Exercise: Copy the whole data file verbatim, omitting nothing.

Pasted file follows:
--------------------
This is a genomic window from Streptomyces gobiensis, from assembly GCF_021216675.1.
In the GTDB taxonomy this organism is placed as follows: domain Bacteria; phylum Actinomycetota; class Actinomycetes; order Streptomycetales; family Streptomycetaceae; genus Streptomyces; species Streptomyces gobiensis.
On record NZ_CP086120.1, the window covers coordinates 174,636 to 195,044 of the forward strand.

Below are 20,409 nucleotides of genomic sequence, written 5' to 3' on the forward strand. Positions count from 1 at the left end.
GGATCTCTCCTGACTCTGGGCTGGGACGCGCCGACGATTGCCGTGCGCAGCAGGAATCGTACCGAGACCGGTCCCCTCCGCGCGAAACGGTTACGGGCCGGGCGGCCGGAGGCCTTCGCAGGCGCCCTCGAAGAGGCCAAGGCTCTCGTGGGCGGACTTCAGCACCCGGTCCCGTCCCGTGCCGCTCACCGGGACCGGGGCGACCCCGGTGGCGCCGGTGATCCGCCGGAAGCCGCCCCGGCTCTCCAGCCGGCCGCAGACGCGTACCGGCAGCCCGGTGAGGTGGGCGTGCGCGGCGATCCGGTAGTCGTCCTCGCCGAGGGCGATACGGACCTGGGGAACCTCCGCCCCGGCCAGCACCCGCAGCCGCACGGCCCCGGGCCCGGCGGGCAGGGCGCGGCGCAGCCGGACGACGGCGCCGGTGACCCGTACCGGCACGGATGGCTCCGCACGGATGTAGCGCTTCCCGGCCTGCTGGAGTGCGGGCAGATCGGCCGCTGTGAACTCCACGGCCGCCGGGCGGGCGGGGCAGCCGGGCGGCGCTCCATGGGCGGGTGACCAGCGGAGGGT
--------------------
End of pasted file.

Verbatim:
This is a genomic window from Streptomyces gobiensis, from assembly GCF_021216675.1.
In the GTDB taxonomy this organism is placed as follows: domain Bacteria; phylum Actinomycetota; class Actinomycetes; order Streptomycetales; family Streptomycetaceae; genus Streptomyces; species Streptomyces gobiensis.
On record NZ_CP086120.1, the window covers coordinates 174,636 to 195,044 of the forward strand.

Below are 20,409 nucleotides of genomic sequence, written 5' to 3' on the forward strand. Positions count from 1 at the left end.
GGATCTCTCCTGACTCTGGGCTGGGACGCGCCGACGATTGCCGTGCGCAGCAGGAATCGTACCGAGACCGGTCCCCTCCGCGCGAAACGGTTACGGGCCGGGCGGCCGGAGGCCTTCGCAGGCGCCCTCGAAGAGGCCAAGGCTCTCGTGGGCGGACTTCAGCACCCGGTCCCGTCCCGTGCCGCTCACCGGGACCGGGGCGACCCCGGTGGCGCCGGTGATCCGCCGGAAGCCGCCCCGGCTCTCCAGCCGGCCGCAGACGCGTACCGGCAGCCCGGTGAGGTGGGCGTGCGCGGCGATCCGGTAGTCGTCCTCGCCGAGGGCGATACGGACCTGGGGAACCTCCGCCCCGGCCAGCACCCGCAGCCGCACGGCCCCGGGCCCGGCGGGCAGGGCGCGGCGCAGCCGGACGACGGCGCCGGTGACCCGTACCGGCACGGATGGCTCCGCACGGATGTAGCGCTTCCCGGCCTGCTGGAGTGCGGGCAGATCGGCCGCTGTGAACTCCACGGCCGCCGGGCGGGCGGGGCAGCCGGGCGGCGCTCCATGGGCGGGTGACCAGCGGAGGGT